Chapter 4

We Must Focus on the Centrality of Character

Having directed Timothy away from covetousness and toward contentment, Paul then directed him to his prime consideration. The false teachers might be absorbed with the pursuit of wealth, but Paul wanted Timothy (and us) to be engaged in the pursuit of godly character. The materialists plaguing the congregation in Ephesus had a model of success, the person who single-mindedly pursued the goal of present financial wealth. “But you, man of God, flee from all this” (1 Tim. 6:11a). Money is a great resource but a terribly inadequate goal. In fact, it is an extremely dangerous goal. So dangerous that we are called to flee the desire to get rich, to flee the love of money. This sounds strange in a society that has sanctified the pursuit of wealth and in a Christian community that often sounds more capitalist than Christian. The seduction of “prosperity theology” attempts to sanctify what God has called us to flee, a consumerist, materialistic philosophy of life. I find this a lot easier to preach than to practice.

We are not merely to flee, however. The call of the Christ-follower is to do just that, to follow the Lord. “Pursue righteousness, godliness, faith, love, endurance, and gentleness” (v.11b). Notice here that we are to replace the pursuit of things with the pursuit of character. Pursue is a significant word. It reminds us that character is forged over time, not found in an instant. While there may be instant wealth, there is never instant character. The word also reminds us that while these qualities may be the product of God’s work in our lives, we also play a critical part. Character must be developed and pursued with vigorous energy. Pursue also reminds us that this is intentional activity, pursued in the daily experiences of life.

We are not just to flee and to follow. We are also to “fight the good fight of the faith” (v.12). For while the Christian life is always personal, it is never private. A Christfollower is called to promote the cause of the kingdom of Christ and of the glory of Christ in the world. A covetous life is a selfish life. A kingdom life is a sacrificial life. In a time of warfare, we view financial resources differently. So a third phrase needs to be added to the way a Christian views money. We reject covetousness. We cultivate contentment. And we practice commitment in the use of our resources to further the cause of Christ in the world. Giving is the way we flee covetousness, because generosity builds our immunity against greed. Giving is the way we develop contentment, as we make a deliberate choice to employ our resources for others, not just for ourselves. And giving is the way we demonstrate and develop commitment in the fight of faith.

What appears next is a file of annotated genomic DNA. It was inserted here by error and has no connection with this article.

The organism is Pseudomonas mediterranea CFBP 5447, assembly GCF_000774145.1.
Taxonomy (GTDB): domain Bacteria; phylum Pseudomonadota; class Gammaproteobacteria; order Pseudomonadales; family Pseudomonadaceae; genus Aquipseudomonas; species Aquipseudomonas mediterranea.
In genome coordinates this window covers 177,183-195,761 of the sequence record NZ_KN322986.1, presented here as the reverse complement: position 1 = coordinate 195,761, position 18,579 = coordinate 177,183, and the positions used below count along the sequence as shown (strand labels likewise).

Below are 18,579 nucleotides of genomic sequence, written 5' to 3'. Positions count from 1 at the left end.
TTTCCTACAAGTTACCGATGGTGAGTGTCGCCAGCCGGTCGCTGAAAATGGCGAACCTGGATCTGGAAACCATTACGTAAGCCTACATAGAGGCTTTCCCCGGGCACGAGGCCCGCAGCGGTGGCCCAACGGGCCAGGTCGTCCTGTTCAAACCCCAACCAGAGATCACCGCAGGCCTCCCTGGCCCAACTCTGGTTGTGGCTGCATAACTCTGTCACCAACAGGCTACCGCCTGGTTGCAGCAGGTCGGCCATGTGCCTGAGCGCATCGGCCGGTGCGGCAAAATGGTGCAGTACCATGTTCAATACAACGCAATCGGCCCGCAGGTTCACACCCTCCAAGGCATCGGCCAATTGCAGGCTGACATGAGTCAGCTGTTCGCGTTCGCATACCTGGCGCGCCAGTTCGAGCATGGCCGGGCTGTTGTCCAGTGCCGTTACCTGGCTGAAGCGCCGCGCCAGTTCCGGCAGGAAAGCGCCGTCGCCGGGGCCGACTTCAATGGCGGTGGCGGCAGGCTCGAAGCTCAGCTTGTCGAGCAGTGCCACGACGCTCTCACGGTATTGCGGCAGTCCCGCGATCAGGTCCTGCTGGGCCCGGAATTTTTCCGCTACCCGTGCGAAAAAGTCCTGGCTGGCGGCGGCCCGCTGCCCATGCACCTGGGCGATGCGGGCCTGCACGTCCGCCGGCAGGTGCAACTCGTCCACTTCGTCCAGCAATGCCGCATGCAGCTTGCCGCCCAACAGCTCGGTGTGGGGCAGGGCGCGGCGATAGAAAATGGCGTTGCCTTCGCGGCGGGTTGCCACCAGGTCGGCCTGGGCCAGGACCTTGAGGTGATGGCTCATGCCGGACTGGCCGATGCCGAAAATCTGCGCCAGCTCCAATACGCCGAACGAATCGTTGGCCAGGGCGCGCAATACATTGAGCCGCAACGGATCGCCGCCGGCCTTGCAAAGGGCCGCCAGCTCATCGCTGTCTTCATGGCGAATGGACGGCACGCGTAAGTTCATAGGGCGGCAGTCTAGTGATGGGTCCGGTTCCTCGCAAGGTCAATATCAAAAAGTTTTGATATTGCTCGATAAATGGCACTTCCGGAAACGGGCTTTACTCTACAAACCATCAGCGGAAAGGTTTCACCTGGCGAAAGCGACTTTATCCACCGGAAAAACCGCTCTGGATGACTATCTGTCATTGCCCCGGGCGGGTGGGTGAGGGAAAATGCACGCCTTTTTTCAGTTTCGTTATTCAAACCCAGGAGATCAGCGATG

Our concern in this section has been to think about load limits, about the Plimsoll line we need to draw in our lives to prevent dangerous overloading with things. Here are four suggestions to help us focus our thinking about personal load limits.

1. Develop a lifestyle of limits, not luxury. Go countercultural. Underbuy or do without. As an act of self-discipline and as a means to loosen the hold of covetousness, choose to do with less than you can afford.

2. Cultivate generosity, not greed. Compassion and generosity are the drainplugs for covetousness. Give more than you think you can to a cause the Lord has laid on your heart. Take a kingdom risk!

3. Emphasize personal worth rather than net worth. Determine to spend more time thinking and working on your future character than on your financial future. If your financial retirement plan is in place, what about your character retirement plan? You are determining your future financial assets now. The same is true of your future character assets. What kind of an older person are you choosing to be?

4. Invest in the eternal, not just the temporal. Pray for a kingdom project that will capture your passion, challenge your giftedness, and inspire the investment of your treasure.